Could the events of Do the Right Thing have unfolded differently? We’d like to think so, and Lee’s approach begs a sort of existential dread: if only any of the characters had acted differently, this tragedy might have been prevented. If they had acted differently, however, would anything truly be different? Sure, the climax wouldn’t have occurred, but the tension, stuck to the characters by the impenetrable humidity of their souls, would be as strong as ever. Roger Ebert wrote in his 1989 review of Do the Right Thing that it “comes closer to reflecting the current state of race relations in America than any movie of our time”. Its truth is only more telling today. Thankfully, twenty five years later, Lee is still around, still provocative, still angry, and still fashioning his peculiar brand of naturalist-fantasies, works that thrive on the tension between realism and fable-like performance. They are works that are, even if imperfect, deeply uncomfortable to the core, works that are as radical filmically and visually as politically and socially. He continues to be one of the few directors to understand that a film that wishes to be provocative politically ought to be provocative stylistically too, and he never achieved this fusion of style and subject better than in Do the Right Thing.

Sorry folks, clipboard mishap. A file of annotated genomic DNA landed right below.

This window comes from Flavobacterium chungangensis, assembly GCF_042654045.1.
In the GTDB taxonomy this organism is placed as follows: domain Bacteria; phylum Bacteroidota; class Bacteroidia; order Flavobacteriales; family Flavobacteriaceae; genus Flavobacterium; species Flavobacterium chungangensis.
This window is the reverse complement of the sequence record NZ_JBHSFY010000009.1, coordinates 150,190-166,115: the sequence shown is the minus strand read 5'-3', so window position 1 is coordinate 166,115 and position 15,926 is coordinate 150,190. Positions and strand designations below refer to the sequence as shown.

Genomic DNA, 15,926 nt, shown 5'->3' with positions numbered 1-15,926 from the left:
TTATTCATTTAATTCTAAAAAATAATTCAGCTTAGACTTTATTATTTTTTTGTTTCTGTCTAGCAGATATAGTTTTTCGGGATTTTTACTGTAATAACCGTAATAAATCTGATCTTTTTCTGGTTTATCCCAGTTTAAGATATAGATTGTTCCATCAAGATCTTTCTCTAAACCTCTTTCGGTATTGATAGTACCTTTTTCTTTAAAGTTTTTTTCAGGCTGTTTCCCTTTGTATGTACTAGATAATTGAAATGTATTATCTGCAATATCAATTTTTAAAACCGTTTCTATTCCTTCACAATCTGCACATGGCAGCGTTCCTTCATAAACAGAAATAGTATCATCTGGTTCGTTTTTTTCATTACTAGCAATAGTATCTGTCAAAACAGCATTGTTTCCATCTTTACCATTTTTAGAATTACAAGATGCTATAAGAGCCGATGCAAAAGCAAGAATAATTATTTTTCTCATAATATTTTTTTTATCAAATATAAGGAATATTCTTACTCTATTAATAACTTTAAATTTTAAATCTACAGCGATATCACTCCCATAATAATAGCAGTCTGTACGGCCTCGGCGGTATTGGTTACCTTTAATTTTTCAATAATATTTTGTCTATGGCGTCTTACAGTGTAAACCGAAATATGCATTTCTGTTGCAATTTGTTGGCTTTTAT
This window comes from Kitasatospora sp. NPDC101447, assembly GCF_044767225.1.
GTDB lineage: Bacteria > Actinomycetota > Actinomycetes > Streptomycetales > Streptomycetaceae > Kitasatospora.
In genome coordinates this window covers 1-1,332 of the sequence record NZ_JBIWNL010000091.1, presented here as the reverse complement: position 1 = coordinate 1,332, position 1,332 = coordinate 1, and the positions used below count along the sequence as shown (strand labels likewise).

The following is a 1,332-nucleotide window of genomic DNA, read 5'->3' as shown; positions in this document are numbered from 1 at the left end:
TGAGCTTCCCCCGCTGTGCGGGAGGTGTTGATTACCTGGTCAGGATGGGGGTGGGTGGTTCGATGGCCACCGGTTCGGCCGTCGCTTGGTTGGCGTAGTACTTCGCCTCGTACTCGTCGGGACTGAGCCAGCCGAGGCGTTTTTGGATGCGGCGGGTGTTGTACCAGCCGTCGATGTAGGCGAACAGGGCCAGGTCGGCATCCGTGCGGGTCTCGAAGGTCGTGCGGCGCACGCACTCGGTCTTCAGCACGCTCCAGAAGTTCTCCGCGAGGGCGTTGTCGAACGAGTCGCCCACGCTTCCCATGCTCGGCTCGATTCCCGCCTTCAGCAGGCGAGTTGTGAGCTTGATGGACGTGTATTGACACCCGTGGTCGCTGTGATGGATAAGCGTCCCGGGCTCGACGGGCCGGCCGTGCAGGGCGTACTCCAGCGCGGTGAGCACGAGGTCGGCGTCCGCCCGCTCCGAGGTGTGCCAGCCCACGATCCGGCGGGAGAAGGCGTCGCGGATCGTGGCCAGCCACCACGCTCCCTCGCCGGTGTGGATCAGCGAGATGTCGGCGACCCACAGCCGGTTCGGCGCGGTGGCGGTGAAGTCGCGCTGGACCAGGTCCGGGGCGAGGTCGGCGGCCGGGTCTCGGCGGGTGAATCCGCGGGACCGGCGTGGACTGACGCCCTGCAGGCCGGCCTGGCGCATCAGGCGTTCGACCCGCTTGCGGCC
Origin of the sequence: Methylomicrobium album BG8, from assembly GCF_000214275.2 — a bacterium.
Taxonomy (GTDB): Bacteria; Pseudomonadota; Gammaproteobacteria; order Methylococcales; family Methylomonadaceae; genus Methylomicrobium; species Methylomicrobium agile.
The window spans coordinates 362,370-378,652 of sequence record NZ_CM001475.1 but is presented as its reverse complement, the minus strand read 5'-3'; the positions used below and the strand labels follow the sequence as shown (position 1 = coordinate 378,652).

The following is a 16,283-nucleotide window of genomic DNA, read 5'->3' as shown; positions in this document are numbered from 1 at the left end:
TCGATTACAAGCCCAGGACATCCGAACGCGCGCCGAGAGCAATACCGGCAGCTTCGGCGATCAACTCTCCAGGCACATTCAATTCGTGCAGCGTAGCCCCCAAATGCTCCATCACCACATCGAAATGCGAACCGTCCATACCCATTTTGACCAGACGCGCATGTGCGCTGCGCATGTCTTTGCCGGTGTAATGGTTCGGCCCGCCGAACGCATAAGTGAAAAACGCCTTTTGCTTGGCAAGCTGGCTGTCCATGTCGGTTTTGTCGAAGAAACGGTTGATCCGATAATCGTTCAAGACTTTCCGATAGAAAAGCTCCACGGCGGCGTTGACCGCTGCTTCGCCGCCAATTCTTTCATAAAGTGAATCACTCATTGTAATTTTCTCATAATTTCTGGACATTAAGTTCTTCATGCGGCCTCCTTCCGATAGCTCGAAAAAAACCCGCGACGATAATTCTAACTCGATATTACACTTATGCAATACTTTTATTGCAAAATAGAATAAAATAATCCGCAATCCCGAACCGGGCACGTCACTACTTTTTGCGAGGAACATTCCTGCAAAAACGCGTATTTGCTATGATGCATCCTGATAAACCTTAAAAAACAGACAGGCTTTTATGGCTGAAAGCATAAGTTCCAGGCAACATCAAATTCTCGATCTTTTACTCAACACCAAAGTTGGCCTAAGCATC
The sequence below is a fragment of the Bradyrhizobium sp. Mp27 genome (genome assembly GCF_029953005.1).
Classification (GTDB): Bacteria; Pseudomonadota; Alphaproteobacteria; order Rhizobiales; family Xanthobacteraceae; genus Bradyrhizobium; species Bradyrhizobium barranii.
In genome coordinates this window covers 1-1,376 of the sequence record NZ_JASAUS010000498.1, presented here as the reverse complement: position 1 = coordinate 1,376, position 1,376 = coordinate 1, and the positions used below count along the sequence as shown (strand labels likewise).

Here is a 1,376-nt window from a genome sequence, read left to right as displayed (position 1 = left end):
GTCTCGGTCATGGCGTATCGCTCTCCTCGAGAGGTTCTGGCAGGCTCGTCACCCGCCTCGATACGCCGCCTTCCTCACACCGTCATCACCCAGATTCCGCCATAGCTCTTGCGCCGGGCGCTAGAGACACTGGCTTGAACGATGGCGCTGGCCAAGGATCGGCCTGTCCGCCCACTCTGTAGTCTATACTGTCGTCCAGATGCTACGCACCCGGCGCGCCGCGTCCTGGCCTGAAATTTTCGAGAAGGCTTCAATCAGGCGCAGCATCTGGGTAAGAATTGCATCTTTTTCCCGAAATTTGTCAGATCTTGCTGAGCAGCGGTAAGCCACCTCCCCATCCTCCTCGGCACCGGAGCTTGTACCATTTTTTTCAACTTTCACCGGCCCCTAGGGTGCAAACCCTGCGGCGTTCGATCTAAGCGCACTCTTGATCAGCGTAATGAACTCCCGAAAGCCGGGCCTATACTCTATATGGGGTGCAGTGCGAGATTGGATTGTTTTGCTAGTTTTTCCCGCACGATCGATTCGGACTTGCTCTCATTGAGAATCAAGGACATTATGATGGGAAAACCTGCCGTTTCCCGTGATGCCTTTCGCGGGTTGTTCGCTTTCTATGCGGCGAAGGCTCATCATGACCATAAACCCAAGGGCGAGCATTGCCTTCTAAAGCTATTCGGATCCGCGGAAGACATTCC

Score: 10/10